• Rjsjsjd August 4th, 2010 at 3:22 am

      newegg.com

          Reply

  190. barto July 19th, 2010 at 9:03 am

    I would like to buy a computer with intel i7 860 processor with LGA1156 but I don't no which motherboard, graphic card, RAM, Power supply and any other things I need ?

        Reply

  191. used cisco equipment July 20th, 2010 at 6:13 am

    i'm planning to build a computer for my gaming pleasure. tho, i don't have any knowledge on what will i buy.

        Reply

  192. Izzy1990 July 20th, 2010 at 9:20 pm

    I'm looking to build a pc for WoW mainly. and light surfing of the internet. facebook. youtube etc. but my budget is really low. $500 is pushing it. can anyone tell me cheap but reliable parts to play WoW with? thanks

        Reply

    • Izzy1990 July 20th, 2010 at 9:25 pm

      the pc that I have atm is not very good. I need to get more Ram. harddrive is fine it's an 80g. but I need a graphics card, Ram and so much more. I'm running on windows xp and also Idk if the computer I'm using can support WoW it's a gateway. it originally came with windows 98 so Idk. if I can get as much help as possible that would be appreciated. my father can build the pc we just need cheap but great reliable parts. that wont lag on WoW.

          Reply

    • Dude4104 July 31st, 2010 at 7:23 am

      you could just get a cheap 350 dollar netbook. i played wow on there and it ran pretty well. not the greatest graphics possible but it worked. a 400 dollar laptop would be great for it. wow is not the most resource-taking game, so don't worry about getting the highest graphics possible

          Reply

    • Stuielooie August 5th, 2010 at 2:49 pm

      Try and get 4gb ram, and 512mb gfx card.

          Reply

    • Hunter August 14th, 2010 at 2:35 am

      Have you tried playing WoW on other computers? If they don't work, your comp must be way outdated man…In any case, if you are planning to build a computer, always know what you are doing, look up the internet and how if you don't and whatnot…but still, you can buy a reasonably good laptop for 500$ and plays wow…you don't need the most amazing graphics and its not really going to burn out your computer unlike some games such as Global Agenda that nearly killed my laptop…Good luck if you are building one, but you really don't need to Lol.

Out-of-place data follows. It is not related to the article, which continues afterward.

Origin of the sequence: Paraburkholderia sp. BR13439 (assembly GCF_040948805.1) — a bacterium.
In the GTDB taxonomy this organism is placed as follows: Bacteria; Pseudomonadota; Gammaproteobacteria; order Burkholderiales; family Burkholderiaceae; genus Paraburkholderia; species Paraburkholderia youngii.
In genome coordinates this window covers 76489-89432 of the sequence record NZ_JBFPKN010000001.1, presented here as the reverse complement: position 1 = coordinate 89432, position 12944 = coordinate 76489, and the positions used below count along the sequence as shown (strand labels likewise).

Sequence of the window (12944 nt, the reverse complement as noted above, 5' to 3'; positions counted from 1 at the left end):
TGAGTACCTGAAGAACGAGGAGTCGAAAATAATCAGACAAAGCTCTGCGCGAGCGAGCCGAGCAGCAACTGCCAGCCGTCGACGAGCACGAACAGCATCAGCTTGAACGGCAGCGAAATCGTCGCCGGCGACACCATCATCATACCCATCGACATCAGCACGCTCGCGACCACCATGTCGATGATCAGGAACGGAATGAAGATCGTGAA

Reply

    • Epsmith94 August 23rd, 2010 at 1:48 am

      You could try stopping your wow addiction until you’ve saved enough money from the subscription cost to build a good computer that runs games that are actually good i.e. NOT WOW

          Reply

  193. Anon July 31st, 2010 at 4:30 pm

    Hey Everyone,

    I am looking to do a build. However, it will be my first time, and I will need it mainly for streaming Video (possiblly HD), watching Bluray, Mixing Music, Photoshop, and the regular use of the internet and word processor. Not having much previous background, I went to Newegg, and picked parts, but they are coming out to around $1600. I do not have this kind of money. Especially for doing just the things which I listed. So, if someone can kindly aid me with this process, it will be much appreciated.

        Reply

  194. viscosity August 3rd, 2010 at 11:26 am

    Hey, im thinking of constructing my own PC from scratch, never done it before but i am considering so as i now have an increasing knowledge of them. Looking at a budget of $900 give or take $100, any help would be greatly appreciated.

        Reply

  195. Drakedog123 August 4th, 2010 at 4:53 pm

    im looking to make a laptop or computer that runs starcraft 2 mainly

        Reply

  196. Drakedog123 August 4th, 2010 at 4:53 pm

    im looking to make a laptop or computer that runs starcraft 2 mainly

        Reply

  197. T Ogunbiyi August 8th, 2010 at 1:56 am

    Hello guys,

    I am thinking of building a PC mostly for everyday use, programming and some occasional gaming. Here are the components I am thinking of getting. Please I need some feedback.

    CPU: Intel i7 860

    Motherboard: GIGABYTE GA-P55-USB3

    Case with cooling system: NZXT M59-001BK M59 Gaming Mid Tower Case – ATX, mATX, Baby AT, Black.